As an intermediate teacher at Blacklock Fine Arts, I often experiment with integrating technology into my drama classes. One natural connection for this is iMovie. In the past I have had my students create videos for various curriculum connections: to teach crosswalk safety, to demonstrate the science concepts on their invented instruments, to present news reports as if they are weather reporters from various countries around the world, etc.
For Remembrance Day this year I wanted to use iMovie on our iPads to combine voice, pictures, and music to display mood. My class of 4/5 students has also been learning how to use powerful words to capture mood in our writing. Their task was to use these elements in a video project that juxtaposed war and peace and explored the purpose of Remembrance Day.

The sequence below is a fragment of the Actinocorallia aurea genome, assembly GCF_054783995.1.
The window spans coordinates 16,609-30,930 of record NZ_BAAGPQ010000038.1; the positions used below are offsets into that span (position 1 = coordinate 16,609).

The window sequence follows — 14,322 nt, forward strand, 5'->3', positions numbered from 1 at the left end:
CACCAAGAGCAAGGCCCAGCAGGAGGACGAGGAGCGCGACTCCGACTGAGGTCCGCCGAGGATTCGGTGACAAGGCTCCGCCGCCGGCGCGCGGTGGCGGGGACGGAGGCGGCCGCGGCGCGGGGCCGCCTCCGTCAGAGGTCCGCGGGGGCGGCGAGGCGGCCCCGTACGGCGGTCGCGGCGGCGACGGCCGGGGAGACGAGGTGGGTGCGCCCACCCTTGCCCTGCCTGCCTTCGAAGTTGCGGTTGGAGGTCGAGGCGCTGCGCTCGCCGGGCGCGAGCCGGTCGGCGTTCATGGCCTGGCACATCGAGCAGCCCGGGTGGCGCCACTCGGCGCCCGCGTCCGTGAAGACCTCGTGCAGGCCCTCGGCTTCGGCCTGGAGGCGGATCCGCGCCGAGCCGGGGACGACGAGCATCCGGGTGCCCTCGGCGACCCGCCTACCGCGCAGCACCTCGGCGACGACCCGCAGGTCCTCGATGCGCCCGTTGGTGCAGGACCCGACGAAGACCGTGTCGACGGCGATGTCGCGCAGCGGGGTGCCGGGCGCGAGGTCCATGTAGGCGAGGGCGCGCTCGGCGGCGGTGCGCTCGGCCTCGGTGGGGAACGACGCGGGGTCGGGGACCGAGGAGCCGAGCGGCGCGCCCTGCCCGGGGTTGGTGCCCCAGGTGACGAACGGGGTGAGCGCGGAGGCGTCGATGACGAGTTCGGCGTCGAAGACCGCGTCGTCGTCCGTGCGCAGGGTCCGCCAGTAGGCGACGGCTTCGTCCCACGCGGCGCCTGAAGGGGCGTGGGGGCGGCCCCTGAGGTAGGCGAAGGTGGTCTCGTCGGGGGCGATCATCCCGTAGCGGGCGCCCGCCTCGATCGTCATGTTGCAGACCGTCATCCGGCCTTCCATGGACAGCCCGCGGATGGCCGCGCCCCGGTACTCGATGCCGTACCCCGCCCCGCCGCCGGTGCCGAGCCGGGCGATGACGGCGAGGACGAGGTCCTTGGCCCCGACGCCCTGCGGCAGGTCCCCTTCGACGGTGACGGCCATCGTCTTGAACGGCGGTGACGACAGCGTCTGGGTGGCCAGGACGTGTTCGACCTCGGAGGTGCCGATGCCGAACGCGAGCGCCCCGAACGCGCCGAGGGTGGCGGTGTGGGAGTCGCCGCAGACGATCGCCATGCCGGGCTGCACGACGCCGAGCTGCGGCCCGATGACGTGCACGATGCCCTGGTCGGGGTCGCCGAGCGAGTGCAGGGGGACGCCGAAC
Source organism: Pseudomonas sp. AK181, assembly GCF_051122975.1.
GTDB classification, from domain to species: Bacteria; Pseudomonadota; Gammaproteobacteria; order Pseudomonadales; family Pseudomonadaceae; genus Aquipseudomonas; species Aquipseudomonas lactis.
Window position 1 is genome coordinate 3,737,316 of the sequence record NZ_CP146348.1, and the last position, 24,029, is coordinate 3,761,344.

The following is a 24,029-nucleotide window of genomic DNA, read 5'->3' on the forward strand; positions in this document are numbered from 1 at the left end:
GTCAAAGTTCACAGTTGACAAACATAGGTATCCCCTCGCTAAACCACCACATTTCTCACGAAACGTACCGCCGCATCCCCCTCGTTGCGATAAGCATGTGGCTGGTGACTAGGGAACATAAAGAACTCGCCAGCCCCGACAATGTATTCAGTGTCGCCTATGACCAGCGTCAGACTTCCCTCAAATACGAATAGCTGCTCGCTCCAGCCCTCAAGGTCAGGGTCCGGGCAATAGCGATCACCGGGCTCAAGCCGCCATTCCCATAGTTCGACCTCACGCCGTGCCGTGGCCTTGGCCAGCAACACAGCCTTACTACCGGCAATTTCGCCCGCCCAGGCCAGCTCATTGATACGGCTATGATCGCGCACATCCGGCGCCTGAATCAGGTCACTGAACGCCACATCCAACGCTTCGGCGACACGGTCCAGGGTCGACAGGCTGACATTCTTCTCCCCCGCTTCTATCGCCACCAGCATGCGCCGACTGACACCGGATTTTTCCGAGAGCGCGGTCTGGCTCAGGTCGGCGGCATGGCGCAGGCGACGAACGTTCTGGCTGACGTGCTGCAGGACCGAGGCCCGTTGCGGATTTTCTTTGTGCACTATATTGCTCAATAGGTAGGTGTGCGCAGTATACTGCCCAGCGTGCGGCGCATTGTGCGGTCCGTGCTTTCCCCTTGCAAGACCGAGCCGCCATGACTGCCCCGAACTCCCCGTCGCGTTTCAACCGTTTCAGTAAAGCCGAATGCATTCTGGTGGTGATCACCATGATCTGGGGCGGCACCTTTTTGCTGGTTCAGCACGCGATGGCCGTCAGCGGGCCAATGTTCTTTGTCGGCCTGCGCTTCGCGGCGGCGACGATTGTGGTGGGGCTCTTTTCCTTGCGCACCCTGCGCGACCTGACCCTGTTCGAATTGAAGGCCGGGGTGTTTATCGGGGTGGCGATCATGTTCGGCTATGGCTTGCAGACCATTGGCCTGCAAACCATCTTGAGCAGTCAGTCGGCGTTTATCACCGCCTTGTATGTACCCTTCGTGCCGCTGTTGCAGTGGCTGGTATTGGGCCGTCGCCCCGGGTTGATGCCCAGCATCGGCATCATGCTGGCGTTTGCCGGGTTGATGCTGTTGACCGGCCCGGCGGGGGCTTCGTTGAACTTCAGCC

Throughout this entire project I encountered many wonderful teaching moments such as discussions of appropriate use of technology, internet safety, and digital citizenship! We began this project by collecting images of war and peace from the internet. This led to some necessary discussions about selecting images that hold powerful emotion yet would still be appropriate to show younger kids in the school. We also talked about what to do if an especially disturbing or inappropriate image accidentally popped up on the screen. As students collected their photos, we paused to talk about copyright and how to know if a photo is protected. This was the first time this group of kids had used iMovie this year, so I stopped them at various points along the way to demonstrate various elements of the program and how to fix various problems that they might be having (for example, if the music was sounding much louder than their recorded voices). At the end of their project we had a viewing time where students were able to respectfully critique one another’s projects. All of the students were very proud of their work, and I selected three of the videos to show during transitions in our Remembrance Day Ceremony.